We’re returned to Percy Jackson and the Olympians in the middle of Percy dreaming about Yancy Academy’s principal scolding the lightning thief. It’s an interesting opening for episode 6, “We Take a Zebra to Vegas,” as it appears that he’s peering into a moment that he’s not supposed to. While his former principal certainly isn’t the person who’s been pulling the strings of this mess, he is acting as a stand-in for who is.
This person had given the thief the tools to steal the Master Bolt but somehow it had been stolen from said thief. While that mistake has been corrected, it does mean that the mastermind intends on replacing this person if they cannot get their act together. Their concern centers on the war that’s set to happen outside of the one that’s primed to start between Poseidon and Zeus. It’s at this point in the dream that the principal notices Percy by the doorway.
There seems to be an implication that he is the one this person is considering to replace his current, for lack of a better term, minion with. We don’t get to see the thief because the door is in the way, but the principal tells Percy that it’s not time for them to meet yet and tells him to “run along” and show him what he’s capable of.
Percy wakes up in the truck he, Grover, and Annabeth are traveling in to Vegas. While Grover is busy peeping through a vent to see where they are, Annabeth is fiddling with a prism in order to call to Iris, goddess of the rainbow. Once she has a signal, and Percy tosses a coin into the light for payment, our heroine is able to contact Camp Half-Blood.
They intended on speaking to Chiron but he isn’t in his office, Luke is. He informs them that Chiron is trying to keep order at camp. With war approaching, the cabins are beginning to take sides which, of course, means trouble. He’s hoping they’re calling with good news and they do have some, though I’m suspicious because this seems far too easy.
Apparently, they’re under the impression that Clarisse stole the Master Bolt because Ares was trying to protect someone and who else would he protect other than his favorite daughter? To me that seems like a red herring, so I’m holding out for more information. But who stole the bolt isn’t this trio’s only worry. Percy brings up what he learned from his dream without delving into detail, all he knows is that this whole situation goes deeper than the bolt.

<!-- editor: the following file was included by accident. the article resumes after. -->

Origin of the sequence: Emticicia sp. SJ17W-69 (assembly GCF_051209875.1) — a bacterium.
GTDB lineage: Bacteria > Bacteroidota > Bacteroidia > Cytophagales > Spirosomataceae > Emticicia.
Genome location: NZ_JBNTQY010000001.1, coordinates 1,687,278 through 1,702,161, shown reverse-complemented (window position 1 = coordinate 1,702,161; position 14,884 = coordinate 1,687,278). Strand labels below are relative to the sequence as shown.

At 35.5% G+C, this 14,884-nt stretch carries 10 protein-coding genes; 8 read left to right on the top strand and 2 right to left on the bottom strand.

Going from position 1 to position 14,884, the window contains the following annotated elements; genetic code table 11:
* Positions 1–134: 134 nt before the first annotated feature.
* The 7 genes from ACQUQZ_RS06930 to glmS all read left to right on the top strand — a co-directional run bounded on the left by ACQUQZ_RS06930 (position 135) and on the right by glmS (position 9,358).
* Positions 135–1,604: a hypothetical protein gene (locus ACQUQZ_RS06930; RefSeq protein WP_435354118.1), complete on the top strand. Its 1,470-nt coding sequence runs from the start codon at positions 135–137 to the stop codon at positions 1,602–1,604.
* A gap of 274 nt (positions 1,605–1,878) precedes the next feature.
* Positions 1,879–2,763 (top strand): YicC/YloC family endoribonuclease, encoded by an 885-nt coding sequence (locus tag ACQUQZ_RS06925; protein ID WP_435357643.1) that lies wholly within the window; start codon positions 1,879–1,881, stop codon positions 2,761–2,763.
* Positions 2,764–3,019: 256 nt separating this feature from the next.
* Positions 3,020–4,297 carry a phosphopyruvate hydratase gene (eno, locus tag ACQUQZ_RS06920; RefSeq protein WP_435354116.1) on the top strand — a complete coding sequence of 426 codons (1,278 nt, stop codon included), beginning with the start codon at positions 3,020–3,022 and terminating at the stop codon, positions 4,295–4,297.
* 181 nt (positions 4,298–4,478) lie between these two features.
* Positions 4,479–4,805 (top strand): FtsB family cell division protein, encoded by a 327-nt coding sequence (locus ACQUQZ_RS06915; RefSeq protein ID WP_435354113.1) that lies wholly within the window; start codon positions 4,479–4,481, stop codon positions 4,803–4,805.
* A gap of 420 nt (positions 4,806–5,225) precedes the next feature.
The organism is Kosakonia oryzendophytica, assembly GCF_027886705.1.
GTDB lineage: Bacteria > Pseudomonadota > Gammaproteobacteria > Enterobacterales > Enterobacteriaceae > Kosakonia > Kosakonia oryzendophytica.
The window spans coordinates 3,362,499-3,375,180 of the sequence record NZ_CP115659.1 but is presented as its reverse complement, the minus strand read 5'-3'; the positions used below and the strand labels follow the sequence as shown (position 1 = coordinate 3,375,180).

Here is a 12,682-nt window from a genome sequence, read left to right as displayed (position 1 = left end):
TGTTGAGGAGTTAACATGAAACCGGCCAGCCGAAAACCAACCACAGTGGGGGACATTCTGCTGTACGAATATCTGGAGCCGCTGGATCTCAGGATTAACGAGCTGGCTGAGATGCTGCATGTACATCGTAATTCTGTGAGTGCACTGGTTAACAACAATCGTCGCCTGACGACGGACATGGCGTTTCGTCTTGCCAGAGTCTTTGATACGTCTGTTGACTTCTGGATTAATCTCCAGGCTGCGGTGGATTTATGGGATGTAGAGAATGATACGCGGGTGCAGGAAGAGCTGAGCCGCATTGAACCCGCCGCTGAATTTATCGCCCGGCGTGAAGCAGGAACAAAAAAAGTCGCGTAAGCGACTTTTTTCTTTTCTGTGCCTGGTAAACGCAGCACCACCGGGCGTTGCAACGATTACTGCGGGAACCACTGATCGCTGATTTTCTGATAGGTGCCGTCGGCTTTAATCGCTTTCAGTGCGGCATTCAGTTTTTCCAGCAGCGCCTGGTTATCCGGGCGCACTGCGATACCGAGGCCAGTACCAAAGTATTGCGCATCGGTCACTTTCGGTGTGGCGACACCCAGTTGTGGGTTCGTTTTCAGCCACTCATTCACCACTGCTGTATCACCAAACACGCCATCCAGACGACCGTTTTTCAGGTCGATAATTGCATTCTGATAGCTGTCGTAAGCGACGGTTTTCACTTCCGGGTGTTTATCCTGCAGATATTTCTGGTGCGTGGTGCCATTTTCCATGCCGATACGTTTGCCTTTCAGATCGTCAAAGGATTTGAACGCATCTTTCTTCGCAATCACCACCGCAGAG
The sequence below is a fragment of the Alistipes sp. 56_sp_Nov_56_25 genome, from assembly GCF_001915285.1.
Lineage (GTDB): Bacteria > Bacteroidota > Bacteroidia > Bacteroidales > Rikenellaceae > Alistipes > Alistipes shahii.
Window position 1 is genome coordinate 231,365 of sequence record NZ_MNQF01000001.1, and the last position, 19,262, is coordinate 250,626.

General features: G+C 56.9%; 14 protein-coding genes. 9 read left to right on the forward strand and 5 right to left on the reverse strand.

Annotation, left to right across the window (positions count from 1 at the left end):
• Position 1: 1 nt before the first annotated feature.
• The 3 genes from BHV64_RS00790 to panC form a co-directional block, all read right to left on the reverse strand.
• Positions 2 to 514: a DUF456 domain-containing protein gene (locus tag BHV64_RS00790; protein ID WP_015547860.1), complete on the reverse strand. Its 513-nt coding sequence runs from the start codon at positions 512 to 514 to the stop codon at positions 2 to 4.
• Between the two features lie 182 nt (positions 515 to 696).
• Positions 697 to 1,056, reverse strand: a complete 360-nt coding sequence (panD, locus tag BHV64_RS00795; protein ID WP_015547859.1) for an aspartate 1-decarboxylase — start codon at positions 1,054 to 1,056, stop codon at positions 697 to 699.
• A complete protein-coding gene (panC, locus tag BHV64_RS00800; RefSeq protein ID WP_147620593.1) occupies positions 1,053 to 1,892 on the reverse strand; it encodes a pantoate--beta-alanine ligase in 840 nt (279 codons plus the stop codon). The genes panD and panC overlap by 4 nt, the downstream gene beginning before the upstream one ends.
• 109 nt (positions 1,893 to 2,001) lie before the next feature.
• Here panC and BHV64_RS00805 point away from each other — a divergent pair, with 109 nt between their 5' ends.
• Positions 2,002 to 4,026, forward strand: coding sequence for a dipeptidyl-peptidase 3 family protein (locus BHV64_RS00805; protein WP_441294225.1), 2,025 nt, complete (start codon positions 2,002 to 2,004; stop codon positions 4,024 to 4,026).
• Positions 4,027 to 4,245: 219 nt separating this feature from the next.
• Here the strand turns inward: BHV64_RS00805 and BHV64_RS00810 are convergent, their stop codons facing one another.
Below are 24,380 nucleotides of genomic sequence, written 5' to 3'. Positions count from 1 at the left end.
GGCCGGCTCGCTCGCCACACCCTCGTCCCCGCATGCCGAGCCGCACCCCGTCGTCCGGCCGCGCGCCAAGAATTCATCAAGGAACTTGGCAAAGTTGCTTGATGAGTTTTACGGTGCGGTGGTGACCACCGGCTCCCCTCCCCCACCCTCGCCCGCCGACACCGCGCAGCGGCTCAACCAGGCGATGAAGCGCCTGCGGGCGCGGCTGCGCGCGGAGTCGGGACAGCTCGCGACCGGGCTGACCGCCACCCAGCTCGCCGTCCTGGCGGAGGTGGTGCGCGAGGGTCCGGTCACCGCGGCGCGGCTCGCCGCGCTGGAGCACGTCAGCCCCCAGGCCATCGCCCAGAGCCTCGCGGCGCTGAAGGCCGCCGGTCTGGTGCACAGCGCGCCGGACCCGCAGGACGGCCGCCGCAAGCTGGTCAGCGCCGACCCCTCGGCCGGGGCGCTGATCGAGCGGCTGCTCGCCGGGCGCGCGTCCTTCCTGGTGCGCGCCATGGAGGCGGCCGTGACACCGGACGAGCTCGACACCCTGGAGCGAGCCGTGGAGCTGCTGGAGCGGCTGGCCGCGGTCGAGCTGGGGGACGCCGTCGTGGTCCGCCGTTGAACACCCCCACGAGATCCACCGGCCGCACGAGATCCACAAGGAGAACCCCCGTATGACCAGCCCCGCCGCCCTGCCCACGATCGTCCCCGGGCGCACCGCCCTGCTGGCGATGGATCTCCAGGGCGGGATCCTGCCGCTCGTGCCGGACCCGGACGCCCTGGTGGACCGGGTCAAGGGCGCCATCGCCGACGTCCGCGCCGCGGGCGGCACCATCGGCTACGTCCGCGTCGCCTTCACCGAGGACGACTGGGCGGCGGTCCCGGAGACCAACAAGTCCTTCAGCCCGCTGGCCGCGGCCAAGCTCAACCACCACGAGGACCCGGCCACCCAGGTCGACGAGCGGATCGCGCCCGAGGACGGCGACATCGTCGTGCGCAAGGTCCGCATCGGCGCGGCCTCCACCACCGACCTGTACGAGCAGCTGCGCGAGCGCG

The conversation takes a turn toward humor after Luke asks what it was like meeting Ares. When Percy launches into everyone they’ve faced, he’s promptly corrected by Annabeth when he flubs what day each event happened. Seeing the exchange, Luke asks them, “When did you become an old married couple,” and that sound you hear is Percabeth shippers excited over their crumbs.
Percy quickly changes the subject but before he can bring up that they’re headed to Las Vegas to see Hermes, Luke’s father, Annabeth disrupts the signal and ends the call. She did so because the two don’t get along and Luke would try to convince them not to pay the god of travelers a visit. They don’t have the time to hash out that conversation so Annabeth avoided it entirely.
With that information sure to be useful later, the plot moves along to our heroes making a break for it with the animals from the truck. They had a plan to escape all they needed was thumbs to free them from their cages and avoid being trafficked by the truck drivers. It’s pure chaos on the streets of Vegas but Grover gave the animals a satyr’s blessing to ensure they make it to the wilderness. The humans encountering said animals…well, more power to them but that’s not his purview.
Time is wasted at the Lotus Casino
With “Levitating” by Dua Lipa leading us in, we’re introduced to the Lotus Casino and Hotel. The place is jumping as a crowd of people move from game table to game table, having fun and living their best lives. But the longer we linger on the casino’s patrons it becomes clear that some of them have been here for decades judging by their style of dress.
Annabeth lays down the ground rules. Their sole focus is on finding Hermes, getting him to give them a ride to Los Angeles as well as a plan to get into the Underworld, and then they need to leave the Lotus immediately. Before they step further into the casino, Grover asks if Percy’s mom, Sally, ever read him The Odyssey. He says, “the graphic novel,” which yes, Annabeth, is totally valid, don’t judge.